Haleakala is a dormant volcano on the island of Maui, Hawaii. The left image shows Maui one million years ago as a shield volcano. A caldera crowns the summit and cinder cones indicate lateral rift zones. The middle image shows headward stream erosion carving amphitheater valleys in the flanks of Haleakala. The right image shows Maui today. The amphitheater valleys have coalesced near Haleakalaís summit to form an erosional ìcraterî that has been partially filled by post-erosional lava flows.

Terrain modification

Digital landscapes can be shaped like virtual modeling clay, permitting todayís landscapes to be projected into the future or reverse-engineered into the past. Landscape alterations are accomplished in Photoshop by graphically modifying the surface of a grayscale Digital Elevation Model (DEM). Each pixel in the grayscale DEM corresponds to a sampled elevation point with light pixels showing high elevations and dark pixels low elevations. It is the relative value (height) of pixels in a DEM that defines a landscapeís appearance when it is extruded in Bryce and other 3D software.

The Haleakala sequence at the top of this page started with the image on the right, an unmodified U.S. Geological Survey (USGS) DEM of Maui shown with about 2:1 vertical exaggeration. The older images of Maui (left and middle) were made by cloning copies of todayís DEM and selectively applying filters and paint effects in Photoshop.

Terrain modification requires an understanding of geomorphology, artistic trial and error, and frequent switching between Photoshop and Bryce. Mistakes are common and intermediate backup copies are a necessity.

Maui DEM: Elevations are represented by 256 grayscale levels in the 8-bit raster image.

Volcano creation (comments refer to the color illustration at the top of this page)

1) The smooth-sloped shield volcano (left) is slightly higher and more expansive than todayís island (right). Erosion was removed from todayís DEM by cloning (with the rubber stamp tool) slope surfaces into adjacent valleys and using gaussian blur to remove vestigial surface irregularities. Lightening was applied to all land areas to raise the elevation. The isthmus connecting East Maui and Haleakala (foreground) and West Maui (background) was lowered below sea level by darkening the DEM with the burn tool.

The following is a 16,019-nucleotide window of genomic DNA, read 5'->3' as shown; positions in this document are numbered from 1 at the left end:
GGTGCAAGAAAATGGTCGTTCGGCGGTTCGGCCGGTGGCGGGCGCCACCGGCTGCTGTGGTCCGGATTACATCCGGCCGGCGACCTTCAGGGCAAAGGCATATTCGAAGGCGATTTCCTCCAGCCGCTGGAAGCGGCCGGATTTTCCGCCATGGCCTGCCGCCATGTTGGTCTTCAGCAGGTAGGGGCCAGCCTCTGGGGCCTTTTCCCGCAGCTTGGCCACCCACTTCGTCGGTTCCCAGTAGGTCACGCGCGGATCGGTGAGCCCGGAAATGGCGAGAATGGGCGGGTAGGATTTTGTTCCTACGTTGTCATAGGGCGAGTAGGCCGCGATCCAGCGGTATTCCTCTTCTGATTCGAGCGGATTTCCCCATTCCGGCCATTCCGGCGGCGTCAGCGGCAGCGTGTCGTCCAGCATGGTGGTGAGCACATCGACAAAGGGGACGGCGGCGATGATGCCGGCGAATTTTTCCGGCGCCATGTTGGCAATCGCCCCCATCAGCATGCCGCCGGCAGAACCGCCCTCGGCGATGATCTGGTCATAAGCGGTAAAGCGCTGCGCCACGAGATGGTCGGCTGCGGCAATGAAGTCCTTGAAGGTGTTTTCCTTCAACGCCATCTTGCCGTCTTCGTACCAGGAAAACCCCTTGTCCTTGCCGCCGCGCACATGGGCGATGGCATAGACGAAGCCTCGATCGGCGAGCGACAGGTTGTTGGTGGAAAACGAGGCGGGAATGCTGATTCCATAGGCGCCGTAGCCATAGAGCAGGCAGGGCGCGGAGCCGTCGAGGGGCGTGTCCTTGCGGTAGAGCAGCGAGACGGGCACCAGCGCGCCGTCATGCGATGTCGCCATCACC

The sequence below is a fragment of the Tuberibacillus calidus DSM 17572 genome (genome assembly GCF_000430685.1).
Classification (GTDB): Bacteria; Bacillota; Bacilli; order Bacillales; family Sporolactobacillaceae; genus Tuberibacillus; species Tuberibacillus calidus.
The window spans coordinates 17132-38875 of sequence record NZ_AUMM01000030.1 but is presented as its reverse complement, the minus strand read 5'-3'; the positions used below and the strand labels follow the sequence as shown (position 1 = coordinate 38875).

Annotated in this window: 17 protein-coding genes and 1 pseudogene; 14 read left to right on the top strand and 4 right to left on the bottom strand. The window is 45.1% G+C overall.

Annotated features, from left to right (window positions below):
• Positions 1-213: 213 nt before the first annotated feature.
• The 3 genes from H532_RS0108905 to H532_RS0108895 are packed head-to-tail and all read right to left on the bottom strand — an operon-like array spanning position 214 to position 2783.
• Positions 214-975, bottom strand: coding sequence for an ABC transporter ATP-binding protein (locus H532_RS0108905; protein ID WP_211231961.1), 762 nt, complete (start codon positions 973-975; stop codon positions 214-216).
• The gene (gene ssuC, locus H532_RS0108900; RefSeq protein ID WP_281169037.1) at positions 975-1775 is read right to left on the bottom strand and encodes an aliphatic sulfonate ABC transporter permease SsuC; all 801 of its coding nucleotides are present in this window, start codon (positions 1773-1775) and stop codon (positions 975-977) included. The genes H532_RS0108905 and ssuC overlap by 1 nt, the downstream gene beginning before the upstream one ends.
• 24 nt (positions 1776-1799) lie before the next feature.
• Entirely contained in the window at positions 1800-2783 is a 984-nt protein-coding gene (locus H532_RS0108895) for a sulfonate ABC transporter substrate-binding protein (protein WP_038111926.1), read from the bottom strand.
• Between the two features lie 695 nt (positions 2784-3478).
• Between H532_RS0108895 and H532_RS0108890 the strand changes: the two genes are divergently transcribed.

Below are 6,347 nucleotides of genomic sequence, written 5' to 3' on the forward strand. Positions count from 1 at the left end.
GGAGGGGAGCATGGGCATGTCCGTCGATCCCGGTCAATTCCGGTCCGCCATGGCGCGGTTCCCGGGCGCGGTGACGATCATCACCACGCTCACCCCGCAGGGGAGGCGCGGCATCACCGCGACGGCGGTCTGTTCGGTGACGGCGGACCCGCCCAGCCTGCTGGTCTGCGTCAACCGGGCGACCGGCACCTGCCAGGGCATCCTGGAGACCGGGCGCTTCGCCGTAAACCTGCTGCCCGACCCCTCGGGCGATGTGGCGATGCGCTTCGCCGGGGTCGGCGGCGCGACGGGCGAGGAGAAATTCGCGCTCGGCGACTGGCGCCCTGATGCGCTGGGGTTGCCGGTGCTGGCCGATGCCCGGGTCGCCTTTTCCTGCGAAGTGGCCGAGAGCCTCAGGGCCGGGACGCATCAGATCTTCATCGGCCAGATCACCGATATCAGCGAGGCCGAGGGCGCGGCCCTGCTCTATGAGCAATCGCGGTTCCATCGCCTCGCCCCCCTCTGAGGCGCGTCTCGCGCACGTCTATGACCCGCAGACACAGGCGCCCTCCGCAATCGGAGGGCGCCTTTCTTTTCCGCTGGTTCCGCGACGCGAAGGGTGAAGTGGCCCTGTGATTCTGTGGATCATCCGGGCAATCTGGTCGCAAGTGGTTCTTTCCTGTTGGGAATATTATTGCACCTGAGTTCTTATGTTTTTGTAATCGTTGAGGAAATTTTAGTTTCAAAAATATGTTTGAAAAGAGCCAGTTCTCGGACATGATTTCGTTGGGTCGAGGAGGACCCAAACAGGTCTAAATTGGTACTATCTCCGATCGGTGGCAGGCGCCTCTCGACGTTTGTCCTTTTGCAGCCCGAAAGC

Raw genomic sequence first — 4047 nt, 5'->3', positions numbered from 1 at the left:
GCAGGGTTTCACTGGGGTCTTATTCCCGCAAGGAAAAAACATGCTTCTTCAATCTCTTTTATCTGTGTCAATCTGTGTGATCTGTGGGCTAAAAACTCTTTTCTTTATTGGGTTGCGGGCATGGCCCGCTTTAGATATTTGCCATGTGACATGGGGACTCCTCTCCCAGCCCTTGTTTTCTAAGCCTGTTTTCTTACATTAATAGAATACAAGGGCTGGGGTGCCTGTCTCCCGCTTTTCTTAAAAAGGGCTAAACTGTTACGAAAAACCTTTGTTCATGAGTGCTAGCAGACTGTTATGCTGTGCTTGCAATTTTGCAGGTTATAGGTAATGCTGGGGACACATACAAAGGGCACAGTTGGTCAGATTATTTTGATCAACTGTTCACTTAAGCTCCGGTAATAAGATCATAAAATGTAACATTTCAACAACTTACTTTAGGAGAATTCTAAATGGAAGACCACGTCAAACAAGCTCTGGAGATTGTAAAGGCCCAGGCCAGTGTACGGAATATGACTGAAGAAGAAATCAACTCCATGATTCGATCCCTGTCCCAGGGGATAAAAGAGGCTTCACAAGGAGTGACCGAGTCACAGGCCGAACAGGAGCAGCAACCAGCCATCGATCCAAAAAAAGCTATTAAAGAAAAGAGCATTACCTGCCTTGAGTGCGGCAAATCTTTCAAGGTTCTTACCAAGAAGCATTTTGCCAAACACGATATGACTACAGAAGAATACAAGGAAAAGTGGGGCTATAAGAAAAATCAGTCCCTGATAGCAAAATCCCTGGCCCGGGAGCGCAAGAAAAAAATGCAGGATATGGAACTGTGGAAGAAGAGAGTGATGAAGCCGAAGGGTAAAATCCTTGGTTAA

2) The caldera was created by drawing a hard-edged selection (with the lasso tool) at the summit. Slight darkening of the selected area recessed the collapsed caldera floor. The process was repeated to create the small caldera nested within the first.

3) Cinder cones were created by drawing soft-edged circular selections (with the lasso tool) which were lightened to elevate cone-shaped hills. Next, the circular selections were contracted by several pixels and darkened to depress the summits. Excessive symmetry was avoided by drawing the circular selections withÝ irregular edges and by dodging and burning the slopes of the cinder cones with a small brush.

4) Gaussian noise was lightly applied to the entire DEM surface to create a natural texture.

Stream erosion

Nascent stream erosion was etched into the smooth volcanic slopes by painting dark sinuous tones with airbrush and dodge tools. The dark tones were applied with multiple light brush strokes, moving in an uphill direction, which mimicked the growth of drainage basins over time. Larger brush sizes were used to hollow out the upper drainage basins to create amphitheater valleys.

Registration between the three Haleakala DEMís was achieved using Photoshop layers. Each DEM was placed on its own transparent layer where it was used as a template for painting drainage on the next DEM placed on the layer above.

Drainage airbrushed on a grayscale DEM in Photoshop (left). The dark lines etch into the landscape when the DEM is extruded in a 3D program (right).